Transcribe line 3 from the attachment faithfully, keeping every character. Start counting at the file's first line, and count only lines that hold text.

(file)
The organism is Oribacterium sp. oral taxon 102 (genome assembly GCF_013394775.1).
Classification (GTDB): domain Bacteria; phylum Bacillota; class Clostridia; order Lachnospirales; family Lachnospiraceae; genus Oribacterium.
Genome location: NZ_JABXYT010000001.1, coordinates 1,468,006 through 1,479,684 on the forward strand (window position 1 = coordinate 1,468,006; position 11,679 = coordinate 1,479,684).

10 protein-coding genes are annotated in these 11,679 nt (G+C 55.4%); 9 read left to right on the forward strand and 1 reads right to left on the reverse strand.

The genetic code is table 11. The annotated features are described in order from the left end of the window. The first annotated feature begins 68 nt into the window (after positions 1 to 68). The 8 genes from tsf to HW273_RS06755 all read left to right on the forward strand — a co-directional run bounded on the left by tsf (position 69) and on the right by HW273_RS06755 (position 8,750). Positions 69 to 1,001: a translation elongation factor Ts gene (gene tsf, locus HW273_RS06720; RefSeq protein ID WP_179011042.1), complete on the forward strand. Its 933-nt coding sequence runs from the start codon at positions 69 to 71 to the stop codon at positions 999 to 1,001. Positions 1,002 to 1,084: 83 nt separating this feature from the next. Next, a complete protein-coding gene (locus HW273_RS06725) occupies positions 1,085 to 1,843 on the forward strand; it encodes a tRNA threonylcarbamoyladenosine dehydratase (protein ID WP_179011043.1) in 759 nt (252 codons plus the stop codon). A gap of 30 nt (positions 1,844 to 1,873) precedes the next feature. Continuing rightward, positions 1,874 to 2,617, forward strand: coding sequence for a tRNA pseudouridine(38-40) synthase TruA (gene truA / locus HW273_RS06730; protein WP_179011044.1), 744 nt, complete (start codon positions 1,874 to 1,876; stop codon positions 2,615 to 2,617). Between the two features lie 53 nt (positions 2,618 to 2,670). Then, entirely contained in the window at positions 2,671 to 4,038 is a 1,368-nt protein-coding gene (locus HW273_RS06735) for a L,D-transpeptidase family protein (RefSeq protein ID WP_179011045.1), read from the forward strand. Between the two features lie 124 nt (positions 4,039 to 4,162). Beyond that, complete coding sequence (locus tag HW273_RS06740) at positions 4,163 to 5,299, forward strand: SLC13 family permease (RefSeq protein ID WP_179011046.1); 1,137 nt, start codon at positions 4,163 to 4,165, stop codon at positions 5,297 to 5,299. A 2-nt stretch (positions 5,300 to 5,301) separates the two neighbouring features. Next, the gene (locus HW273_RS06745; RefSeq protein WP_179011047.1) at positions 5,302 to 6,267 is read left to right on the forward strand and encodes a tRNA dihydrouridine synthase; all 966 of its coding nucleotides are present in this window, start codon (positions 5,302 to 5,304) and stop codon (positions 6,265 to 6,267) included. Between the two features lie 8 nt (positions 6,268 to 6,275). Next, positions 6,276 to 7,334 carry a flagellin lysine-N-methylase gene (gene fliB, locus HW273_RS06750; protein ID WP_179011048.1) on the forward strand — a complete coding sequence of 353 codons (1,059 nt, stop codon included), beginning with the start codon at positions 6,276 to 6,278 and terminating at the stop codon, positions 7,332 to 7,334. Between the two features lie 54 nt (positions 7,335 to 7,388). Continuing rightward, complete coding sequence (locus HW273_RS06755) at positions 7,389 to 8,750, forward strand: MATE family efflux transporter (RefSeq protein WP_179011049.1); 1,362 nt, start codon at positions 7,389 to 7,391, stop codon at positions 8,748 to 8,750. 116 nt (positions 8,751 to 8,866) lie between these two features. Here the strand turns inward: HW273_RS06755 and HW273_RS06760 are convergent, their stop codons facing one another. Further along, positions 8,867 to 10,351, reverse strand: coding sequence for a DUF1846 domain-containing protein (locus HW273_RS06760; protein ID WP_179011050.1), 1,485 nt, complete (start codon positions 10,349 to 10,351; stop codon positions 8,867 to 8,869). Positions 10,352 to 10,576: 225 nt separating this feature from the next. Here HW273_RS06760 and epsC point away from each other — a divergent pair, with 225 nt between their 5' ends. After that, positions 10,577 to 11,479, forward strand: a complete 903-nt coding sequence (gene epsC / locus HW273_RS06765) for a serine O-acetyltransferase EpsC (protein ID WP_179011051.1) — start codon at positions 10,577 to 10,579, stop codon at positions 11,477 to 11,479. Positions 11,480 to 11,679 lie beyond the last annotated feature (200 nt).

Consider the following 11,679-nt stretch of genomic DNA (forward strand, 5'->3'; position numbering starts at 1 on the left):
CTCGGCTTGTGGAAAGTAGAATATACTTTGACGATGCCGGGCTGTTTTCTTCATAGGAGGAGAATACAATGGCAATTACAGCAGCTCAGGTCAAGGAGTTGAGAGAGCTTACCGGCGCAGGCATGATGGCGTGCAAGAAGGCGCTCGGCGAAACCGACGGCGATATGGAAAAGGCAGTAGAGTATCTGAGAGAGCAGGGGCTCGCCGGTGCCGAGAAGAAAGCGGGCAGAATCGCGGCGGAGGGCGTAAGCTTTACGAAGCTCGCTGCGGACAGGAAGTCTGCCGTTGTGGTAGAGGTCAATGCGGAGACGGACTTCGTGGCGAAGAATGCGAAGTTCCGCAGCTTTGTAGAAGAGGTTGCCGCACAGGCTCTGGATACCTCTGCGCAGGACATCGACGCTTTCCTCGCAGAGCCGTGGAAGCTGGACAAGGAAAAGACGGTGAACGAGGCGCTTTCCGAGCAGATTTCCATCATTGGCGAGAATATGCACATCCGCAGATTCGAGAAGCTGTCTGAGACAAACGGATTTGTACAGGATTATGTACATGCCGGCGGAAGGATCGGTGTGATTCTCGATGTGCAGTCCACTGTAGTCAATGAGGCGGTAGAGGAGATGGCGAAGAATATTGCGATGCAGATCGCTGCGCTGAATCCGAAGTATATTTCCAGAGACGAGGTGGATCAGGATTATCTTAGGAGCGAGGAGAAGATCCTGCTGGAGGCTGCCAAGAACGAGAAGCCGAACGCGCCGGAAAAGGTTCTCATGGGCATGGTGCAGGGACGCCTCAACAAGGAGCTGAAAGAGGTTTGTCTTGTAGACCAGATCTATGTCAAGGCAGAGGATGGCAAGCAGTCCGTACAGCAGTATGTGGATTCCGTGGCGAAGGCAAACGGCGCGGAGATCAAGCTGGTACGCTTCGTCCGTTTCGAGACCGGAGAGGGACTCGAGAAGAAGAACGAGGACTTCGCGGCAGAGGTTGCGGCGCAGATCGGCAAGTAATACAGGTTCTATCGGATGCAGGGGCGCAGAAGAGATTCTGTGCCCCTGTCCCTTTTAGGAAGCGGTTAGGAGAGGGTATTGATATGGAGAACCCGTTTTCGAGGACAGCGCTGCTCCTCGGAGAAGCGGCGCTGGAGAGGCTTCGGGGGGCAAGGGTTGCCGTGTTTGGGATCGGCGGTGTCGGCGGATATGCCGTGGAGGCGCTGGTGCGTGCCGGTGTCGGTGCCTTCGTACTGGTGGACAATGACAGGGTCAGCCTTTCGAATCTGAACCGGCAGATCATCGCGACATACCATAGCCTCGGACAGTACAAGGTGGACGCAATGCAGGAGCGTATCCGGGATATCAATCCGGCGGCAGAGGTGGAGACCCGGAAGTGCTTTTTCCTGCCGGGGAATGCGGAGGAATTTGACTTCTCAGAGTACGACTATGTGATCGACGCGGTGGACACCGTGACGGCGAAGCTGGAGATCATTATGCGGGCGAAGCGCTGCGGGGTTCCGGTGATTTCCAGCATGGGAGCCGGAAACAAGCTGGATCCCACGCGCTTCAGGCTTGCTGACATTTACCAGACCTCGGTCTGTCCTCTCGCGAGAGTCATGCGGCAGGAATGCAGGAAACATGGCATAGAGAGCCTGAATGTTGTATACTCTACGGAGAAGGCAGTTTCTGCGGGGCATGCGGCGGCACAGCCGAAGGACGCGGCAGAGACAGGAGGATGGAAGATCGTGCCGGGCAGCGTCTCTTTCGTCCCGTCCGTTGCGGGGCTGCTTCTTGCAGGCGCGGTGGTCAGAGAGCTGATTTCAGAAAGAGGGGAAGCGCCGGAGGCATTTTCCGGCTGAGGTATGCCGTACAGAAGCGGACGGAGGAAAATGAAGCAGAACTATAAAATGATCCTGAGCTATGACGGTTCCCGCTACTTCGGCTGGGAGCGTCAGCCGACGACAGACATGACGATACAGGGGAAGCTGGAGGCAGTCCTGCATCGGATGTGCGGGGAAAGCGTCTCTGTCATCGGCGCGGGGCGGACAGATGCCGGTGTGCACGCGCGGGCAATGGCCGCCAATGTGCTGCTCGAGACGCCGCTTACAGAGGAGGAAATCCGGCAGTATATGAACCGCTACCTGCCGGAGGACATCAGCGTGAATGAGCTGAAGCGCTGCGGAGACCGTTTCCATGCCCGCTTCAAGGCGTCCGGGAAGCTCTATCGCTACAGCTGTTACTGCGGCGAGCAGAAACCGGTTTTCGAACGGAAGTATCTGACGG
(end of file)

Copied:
Genome location: NZ_JABXYT010000001.1, coordinates 1,468,006 through 1,479,684 on the forward strand (window position 1 = coordinate 1,468,006; position 11,679 = coordinate 1,479,684).